White-tailed Tropicbird (Phaethon lepturus)

Flying white-tailed tropicbird | image by kansasphoto via Flickr | CC BY 2.0

Common Name: White-tailed Tropicbird

Scientific Name: (Phaethon lepturus)
SizeDietRange in HawaiiStatus in Hawaii
35 in. - 39 in.fish and squidKaua'i, Moloka'i, Maui, O'ahu, and Lana'iLeast Concern

The White-tailed Tropicbird (Phaethon lepturus) is a stunning and graceful seabird that is known for its long, white tail feathers and distinctive red bill. With its aerial acrobatics and striking appearance, this tropicbird is a beloved sight in its natural habitat.

In Hawaii, the White-tailed Tropicbird is an indigenous species and a breeding visitor, known locally as the Koa’e Kea. In this article, we’ll explore the fascinating world of the White-tailed Tropicbird and learn more about its presence in Hawaii.

White-tailed Tropicbird


White-tailed tropicbird flying
White-tailed tropicbird flying | image by kansasphoto via Flickr | CC BY 2.0

The White-tailed Tropicbird is a beautiful seabird known for its elegant appearance and graceful flight. It has a predominantly white plumage, with long, slender wings that showcase striking black markings at the tips. The bird’s most distinctive feature is its elongated tail, which is white with two elongated central feathers that trail behind in a tapering fashion, giving it the “white-tailed” name.

The White-tailed Tropicbird has a streamlined body, measuring approximately 35 to 39 inches (90 to 100 cm) in length from the tip of its beak to the end of its tail. Its wingspan can reach up to 43 to 49 inches (110 to 125 cm), allowing it to effortlessly glide over the ocean surface.

Additionally, this species exhibits a sharp, bright red bill and striking black markings around its eyes. During courtship displays, the White-tailed Tropicbird’s elongated white tail feathers are raised and fanned out dramatically, creating a mesmerizing sight as it soars above the ocean waves.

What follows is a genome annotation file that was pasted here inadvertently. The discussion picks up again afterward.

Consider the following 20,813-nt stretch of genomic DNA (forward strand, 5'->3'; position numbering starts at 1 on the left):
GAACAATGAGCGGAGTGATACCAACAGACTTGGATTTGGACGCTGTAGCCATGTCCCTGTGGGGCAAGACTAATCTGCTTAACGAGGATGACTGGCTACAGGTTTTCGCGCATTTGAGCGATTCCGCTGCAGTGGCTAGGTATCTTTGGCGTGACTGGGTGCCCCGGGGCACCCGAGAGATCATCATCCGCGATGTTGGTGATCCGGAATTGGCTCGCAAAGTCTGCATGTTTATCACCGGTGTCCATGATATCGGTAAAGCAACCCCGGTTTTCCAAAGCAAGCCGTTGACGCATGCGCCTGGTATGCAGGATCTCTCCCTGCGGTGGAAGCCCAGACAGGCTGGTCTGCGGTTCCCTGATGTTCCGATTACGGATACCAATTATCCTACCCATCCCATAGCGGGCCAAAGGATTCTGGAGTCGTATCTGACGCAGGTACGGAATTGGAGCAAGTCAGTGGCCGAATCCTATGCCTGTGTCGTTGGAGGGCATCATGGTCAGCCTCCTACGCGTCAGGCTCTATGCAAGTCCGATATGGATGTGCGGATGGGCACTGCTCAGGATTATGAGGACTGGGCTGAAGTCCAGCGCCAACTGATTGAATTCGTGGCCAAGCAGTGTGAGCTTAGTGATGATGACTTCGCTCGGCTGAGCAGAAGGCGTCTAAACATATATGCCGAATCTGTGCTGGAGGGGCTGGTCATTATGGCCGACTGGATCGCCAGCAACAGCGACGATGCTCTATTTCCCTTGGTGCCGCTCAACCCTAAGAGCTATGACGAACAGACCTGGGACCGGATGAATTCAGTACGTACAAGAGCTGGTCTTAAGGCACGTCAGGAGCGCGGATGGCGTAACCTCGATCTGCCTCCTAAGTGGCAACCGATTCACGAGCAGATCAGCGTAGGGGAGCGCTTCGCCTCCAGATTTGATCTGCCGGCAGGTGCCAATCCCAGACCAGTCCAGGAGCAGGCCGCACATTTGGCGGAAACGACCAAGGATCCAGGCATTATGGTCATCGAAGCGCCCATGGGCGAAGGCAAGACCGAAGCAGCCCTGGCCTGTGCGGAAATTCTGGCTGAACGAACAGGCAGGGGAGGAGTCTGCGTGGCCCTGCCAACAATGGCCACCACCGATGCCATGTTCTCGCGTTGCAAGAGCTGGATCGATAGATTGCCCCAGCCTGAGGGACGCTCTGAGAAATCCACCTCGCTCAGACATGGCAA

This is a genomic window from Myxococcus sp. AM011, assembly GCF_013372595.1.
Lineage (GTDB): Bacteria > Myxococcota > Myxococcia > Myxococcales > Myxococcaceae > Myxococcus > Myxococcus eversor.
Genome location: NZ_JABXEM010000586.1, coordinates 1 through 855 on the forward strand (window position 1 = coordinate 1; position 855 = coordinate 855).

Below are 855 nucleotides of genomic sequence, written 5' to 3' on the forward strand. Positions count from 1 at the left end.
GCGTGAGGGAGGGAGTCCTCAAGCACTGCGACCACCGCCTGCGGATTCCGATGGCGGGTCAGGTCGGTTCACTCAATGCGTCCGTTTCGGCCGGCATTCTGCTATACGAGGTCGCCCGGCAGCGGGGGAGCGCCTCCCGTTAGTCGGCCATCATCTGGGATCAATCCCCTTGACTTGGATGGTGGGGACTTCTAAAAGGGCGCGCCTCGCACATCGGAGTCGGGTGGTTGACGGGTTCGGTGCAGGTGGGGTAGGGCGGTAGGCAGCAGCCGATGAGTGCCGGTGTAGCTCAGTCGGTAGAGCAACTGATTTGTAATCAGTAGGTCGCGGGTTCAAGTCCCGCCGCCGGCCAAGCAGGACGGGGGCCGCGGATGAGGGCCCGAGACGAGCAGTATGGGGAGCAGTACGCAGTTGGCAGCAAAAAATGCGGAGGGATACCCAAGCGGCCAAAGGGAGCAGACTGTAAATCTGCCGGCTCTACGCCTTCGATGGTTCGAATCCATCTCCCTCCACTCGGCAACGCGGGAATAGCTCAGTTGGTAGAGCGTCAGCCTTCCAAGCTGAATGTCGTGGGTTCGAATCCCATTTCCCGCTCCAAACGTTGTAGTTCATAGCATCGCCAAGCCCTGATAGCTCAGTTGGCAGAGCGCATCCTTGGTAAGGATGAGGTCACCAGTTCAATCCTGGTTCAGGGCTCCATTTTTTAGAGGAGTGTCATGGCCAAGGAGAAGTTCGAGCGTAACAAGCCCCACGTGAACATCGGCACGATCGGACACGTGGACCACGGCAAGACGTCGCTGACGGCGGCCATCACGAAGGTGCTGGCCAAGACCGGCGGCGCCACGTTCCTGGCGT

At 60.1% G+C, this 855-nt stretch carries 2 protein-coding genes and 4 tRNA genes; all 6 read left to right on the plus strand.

The White-tailed Tropicbird has a diet primarily composed of fish and squid, which it catches by plunge-diving into the ocean from great heights. As a skilled aerial hunter, it scans the water surface for its prey while in flight and then makes rapid dives to capture its meals.

These tropicbirds are especially adept at locating and catching small fish near the ocean’s surface, using their sharp eyesight to spot movement or disturbances in the water. They are known to feed on a variety of fish species, including flying fish, mackerel, and other small pelagic fish found in their coastal and offshore habitats.

In addition to fish, White-tailed Tropicbirds also consume squid, which they catch using similar diving techniques. Squid provide an important food source for these birds and offer a more substantial meal due to their larger size compared to fish.


White-tailed Tropicbirds are renowned for their unique nesting habits. They typically choose remote and inaccessible locations on cliffs or steep rocky outcrops for their nesting sites. These locations offer protection from predators and human disturbance, allowing the tropicbirds to raise their young undisturbed.

The nesting season of White-tailed Tropicbirds varies depending on their geographic location, but it generally occurs during the spring and summer months. They form monogamous pairs, and both male and female birds actively participate in nest building. They construct their nests using grasses, twigs, leaves, and other vegetation they find in their surroundings. The nests are relatively simple, shallow structures with a slight depression in the center to cradle the eggs.

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One distinguishing feature of White-tailed Tropicbird nests is the lack of a solid nest structure. Instead, they create nests that are often just loose piles of vegetation, sometimes even lacking a discernible nest cup. This adaptation allows better airflow around the eggs and prevents heat retention, as the tropical environments where they nest can be quite warm.

After the nest is constructed, the female typically lays a single egg, which is incubated by both parents. The incubation period lasts for about 40 to 46 days, during which the parents take turns to ensure the egg is kept warm and protected. Once the egg hatches, the parents continue to share the responsibilities of feeding and caring for the chick.

The chick remains in the nest for several months, gradually growing and developing its flight feathers. During this time, the parents provide regurgitated fish and squid as food for their offspring. When the chick is ready, it will fledge and take its first flight, leaving the nest to explore the open ocean.


White-tailed tropicbird
White-tailed tropicbird | image by ericdalecreative via Flickr

The White-tailed Tropicbird is a seabird known for its remarkable behaviors. With its long, slender wings, it effortlessly soars through the air, demonstrating agility and precision. It employs the technique of plunge diving, folding its wings back and diving headfirst into the water to capture fish and squid near the ocean’s surface.